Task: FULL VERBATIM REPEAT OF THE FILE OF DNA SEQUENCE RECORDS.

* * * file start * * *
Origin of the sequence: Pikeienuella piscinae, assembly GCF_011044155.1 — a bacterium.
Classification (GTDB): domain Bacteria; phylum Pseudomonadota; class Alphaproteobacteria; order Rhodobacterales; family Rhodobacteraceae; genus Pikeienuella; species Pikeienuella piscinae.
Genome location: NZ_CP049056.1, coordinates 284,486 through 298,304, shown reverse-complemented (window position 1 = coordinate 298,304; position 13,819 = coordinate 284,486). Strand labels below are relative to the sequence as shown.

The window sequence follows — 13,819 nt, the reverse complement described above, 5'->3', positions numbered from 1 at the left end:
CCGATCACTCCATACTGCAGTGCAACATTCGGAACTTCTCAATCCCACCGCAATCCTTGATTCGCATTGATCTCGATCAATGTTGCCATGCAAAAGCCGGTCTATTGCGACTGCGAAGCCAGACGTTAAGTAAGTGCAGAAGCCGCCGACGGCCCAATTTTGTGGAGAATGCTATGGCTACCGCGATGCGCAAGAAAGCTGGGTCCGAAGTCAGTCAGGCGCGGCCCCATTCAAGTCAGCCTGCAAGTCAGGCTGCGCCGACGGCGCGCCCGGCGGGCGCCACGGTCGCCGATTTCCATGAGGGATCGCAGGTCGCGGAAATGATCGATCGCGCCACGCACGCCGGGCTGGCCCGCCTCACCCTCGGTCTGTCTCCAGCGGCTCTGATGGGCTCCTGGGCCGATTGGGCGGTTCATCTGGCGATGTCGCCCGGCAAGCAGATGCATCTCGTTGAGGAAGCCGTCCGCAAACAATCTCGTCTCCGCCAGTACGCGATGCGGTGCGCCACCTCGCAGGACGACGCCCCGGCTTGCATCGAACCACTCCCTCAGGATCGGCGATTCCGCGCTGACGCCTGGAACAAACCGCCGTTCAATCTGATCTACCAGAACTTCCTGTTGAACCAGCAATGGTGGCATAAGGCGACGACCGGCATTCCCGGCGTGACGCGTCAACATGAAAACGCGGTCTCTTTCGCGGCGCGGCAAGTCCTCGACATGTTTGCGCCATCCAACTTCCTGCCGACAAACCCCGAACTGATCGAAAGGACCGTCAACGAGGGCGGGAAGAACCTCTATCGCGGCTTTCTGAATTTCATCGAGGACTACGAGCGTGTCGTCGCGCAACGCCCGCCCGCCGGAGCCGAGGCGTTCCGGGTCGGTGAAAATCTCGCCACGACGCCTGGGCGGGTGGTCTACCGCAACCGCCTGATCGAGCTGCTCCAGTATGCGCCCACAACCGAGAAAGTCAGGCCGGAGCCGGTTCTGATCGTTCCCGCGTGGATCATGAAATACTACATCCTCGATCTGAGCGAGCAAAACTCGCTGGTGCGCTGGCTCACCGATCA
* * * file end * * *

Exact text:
Origin of the sequence: Pikeienuella piscinae, assembly GCF_011044155.1 — a bacterium.
Classification (GTDB): domain Bacteria; phylum Pseudomonadota; class Alphaproteobacteria; order Rhodobacterales; family Rhodobacteraceae; genus Pikeienuella; species Pikeienuella piscinae.
Genome location: NZ_CP049056.1, coordinates 284,486 through 298,304, shown reverse-complemented (window position 1 = coordinate 298,304; position 13,819 = coordinate 284,486). Strand labels below are relative to the sequence as shown.

The window sequence follows — 13,819 nt, the reverse complement described above, 5'->3', positions numbered from 1 at the left end:
CCGATCACTCCATACTGCAGTGCAACATTCGGAACTTCTCAATCCCACCGCAATCCTTGATTCGCATTGATCTCGATCAATGTTGCCATGCAAAAGCCGGTCTATTGCGACTGCGAAGCCAGACGTTAAGTAAGTGCAGAAGCCGCCGACGGCCCAATTTTGTGGAGAATGCTATGGCTACCGCGATGCGCAAGAAAGCTGGGTCCGAAGTCAGTCAGGCGCGGCCCCATTCAAGTCAGCCTGCAAGTCAGGCTGCGCCGACGGCGCGCCCGGCGGGCGCCACGGTCGCCGATTTCCATGAGGGATCGCAGGTCGCGGAAATGATCGATCGCGCCACGCACGCCGGGCTGGCCCGCCTCACCCTCGGTCTGTCTCCAGCGGCTCTGATGGGCTCCTGGGCCGATTGGGCGGTTCATCTGGCGATGTCGCCCGGCAAGCAGATGCATCTCGTTGAGGAAGCCGTCCGCAAACAATCTCGTCTCCGCCAGTACGCGATGCGGTGCGCCACCTCGCAGGACGACGCCCCGGCTTGCATCGAACCACTCCCTCAGGATCGGCGATTCCGCGCTGACGCCTGGAACAAACCGCCGTTCAATCTGATCTACCAGAACTTCCTGTTGAACCAGCAATGGTGGCATAAGGCGACGACCGGCATTCCCGGCGTGACGCGTCAACATGAAAACGCGGTCTCTTTCGCGGCGCGGCAAGTCCTCGACATGTTTGCGCCATCCAACTTCCTGCCGACAAACCCCGAACTGATCGAAAGGACCGTCAACGAGGGCGGGAAGAACCTCTATCGCGGCTTTCTGAATTTCATCGAGGACTACGAGCGTGTCGTCGCGCAACGCCCGCCCGCCGGAGCCGAGGCGTTCCGGGTCGGTGAAAATCTCGCCACGACGCCTGGGCGGGTGGTCTACCGCAACCGCCTGATCGAGCTGCTCCAGTATGCGCCCACAACCGAGAAAGTCAGGCCGGAGCCGGTTCTGATCGTTCCCGCGTGGATCATGAAATACTACATCCTCGATCTGAGCGAGCAAAACTCGCTGGTGCGCTGGCTCACCGATCA